Two big-ticket acquisitions in the Fayetteville Shale by BHP Billiton Petroleum and XTO Energy Inc. suggest that the pace of development in the play will be accelerating, acknowledged Steve Mueller, CEO of Fayetteville veteran Southwestern Energy Co. But his company can hold its own, having locked in some of its costs and beaten down drilling times, Mueller said.

XTO bought Petrohawk Energy Corp.’s Fayetteville natural gas assets in December (see Shale Daily, Dec. 27, 2010). More recently BHP stepped in, acquiring Chesapeake Energy Corp.’s Fayetteville portfolio for $4.75 billion (see Shale Daily, Feb. 23).

“It’s hard to say right now what BHP is going to do,” Mueller told financial analysts during an earnings conference call Friday. However, he said XTO is accelerating development. “I would assume that BHP will want to go faster; I don’t know that.

“As far as our company and our costs are concerned, one of the things that we’ve done for the last couple of years…we ran 15 rigs a year ago. Today we’re running 12 rigs. The reason we can do that is we’ve cut those [drilling] days down and we can drill roughly the same number of wells.”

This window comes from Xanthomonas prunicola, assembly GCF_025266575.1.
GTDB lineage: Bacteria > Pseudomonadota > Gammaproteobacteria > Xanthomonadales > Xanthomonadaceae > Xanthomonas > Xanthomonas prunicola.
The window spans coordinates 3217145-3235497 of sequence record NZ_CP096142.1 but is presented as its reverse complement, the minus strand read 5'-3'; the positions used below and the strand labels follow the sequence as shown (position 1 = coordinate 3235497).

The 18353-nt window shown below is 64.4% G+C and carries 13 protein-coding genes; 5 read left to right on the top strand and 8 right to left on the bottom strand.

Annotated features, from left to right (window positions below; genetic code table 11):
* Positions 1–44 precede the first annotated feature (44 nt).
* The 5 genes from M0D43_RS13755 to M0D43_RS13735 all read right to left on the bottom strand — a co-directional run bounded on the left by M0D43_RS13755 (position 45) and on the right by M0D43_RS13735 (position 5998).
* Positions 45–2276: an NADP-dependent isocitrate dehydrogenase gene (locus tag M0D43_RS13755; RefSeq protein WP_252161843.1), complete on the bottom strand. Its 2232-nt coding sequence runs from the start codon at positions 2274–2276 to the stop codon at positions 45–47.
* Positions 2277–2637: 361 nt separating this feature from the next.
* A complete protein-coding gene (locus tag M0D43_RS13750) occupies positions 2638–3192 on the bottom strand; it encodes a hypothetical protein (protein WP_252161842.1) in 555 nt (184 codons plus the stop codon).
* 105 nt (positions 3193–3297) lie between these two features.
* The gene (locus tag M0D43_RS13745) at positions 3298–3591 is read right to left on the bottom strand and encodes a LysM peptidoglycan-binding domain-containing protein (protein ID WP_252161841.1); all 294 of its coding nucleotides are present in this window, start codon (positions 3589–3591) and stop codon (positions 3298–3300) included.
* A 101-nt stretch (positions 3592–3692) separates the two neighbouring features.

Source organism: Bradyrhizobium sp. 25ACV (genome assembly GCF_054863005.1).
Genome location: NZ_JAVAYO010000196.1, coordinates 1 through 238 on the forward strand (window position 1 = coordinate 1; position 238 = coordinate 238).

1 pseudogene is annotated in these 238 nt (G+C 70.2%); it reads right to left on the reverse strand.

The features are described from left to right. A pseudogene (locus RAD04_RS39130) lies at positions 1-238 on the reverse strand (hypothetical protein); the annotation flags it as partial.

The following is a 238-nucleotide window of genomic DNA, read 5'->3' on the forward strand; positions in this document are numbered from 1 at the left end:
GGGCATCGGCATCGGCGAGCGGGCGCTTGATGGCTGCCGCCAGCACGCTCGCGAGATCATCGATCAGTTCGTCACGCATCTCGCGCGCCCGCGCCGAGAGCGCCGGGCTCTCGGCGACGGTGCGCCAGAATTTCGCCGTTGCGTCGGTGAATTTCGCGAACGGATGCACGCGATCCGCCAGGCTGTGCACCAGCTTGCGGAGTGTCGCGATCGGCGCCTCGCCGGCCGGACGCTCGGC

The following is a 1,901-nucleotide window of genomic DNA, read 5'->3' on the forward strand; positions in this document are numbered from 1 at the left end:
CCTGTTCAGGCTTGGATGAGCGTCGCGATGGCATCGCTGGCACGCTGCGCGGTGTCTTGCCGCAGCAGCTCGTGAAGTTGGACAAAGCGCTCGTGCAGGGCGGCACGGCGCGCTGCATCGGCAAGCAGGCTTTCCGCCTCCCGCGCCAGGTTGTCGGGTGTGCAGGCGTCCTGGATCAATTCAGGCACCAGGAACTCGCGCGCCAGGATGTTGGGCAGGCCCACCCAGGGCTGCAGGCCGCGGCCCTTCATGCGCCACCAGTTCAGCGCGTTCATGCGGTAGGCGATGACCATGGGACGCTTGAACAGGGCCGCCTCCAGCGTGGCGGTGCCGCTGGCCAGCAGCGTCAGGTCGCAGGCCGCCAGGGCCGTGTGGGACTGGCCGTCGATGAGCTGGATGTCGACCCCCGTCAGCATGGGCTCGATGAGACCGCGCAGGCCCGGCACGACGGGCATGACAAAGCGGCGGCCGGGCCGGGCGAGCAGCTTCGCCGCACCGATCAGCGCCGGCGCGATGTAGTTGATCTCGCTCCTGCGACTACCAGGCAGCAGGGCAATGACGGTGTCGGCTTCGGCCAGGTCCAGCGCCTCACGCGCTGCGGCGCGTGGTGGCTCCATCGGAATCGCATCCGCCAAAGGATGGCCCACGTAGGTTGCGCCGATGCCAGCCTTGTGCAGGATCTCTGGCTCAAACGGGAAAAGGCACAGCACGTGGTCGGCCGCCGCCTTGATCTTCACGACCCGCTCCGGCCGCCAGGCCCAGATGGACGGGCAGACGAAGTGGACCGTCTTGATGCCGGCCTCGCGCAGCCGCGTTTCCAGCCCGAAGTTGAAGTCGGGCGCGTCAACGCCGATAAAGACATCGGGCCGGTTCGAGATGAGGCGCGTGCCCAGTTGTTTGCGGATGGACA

Southwestern owns 11 rigs, Mueller noted, saying the company will be moving another rig into the Fayetteville from East Texas later this year. As for pumping services, the company has year-to-year contracts that generally run until next February.

As development in the Fayetteville continues, more pipeline takeaway capacity might be needed, Mueller said, but that is a few years away.

During the conference call, Mueller said Southwestern is just beginning to do the financial work for a monetization of its Fayetteville midstream assets. “We’re working on that process, but I wouldn’t expect much from us until summertime as far as what we might do,” he said.

Southwestern is planning to experiment with new hydraulic fracturing (fracking) technology called HiWay, which was developed by Houston-based Schlumberger Ltd. and is being tried by Petrohawk in the Eagle Ford Shale (see Shale Daily, Feb. 25). Mueller said Southwestern is considering using the pulsed fracking technology in both the Fayetteville and the Marcellus Shale, where it is lower on the learning curve. The Marcellus will probably see Southwestern’s HiWay application first, he said.

For this year Southwestern will be focusing on the Fayetteville and Marcellus as well as some new oil opportunities that Mueller declined to discuss in much detail.

Last year Southwestern’s production of 404.7 Bcfe marked an increase of 35% over 2009. Proved reserves were also up 35% over a year ago at 4,937 Bcfe.

“Despite lower realized gas prices, we set new records in 2010 for production, reserves, earnings and cash flow,” Mueller said. “Our low-cost structure is the key in the current gas price environment, as our finding and development cost of $1.02/Mcfe and production costs of 93 cents/Mcfe for 2010 are among the lowest in our industry.”

Net income was $604.1 million, or $1.73/share, compared to a net loss for 2009 of $35.7 million, or minus 10 cents/share, which resulted from a $907.8 million noncash ceiling test impairment. Excluding the impairment, adjusted net income for 2009 was $522.7 million, or $1.52/share.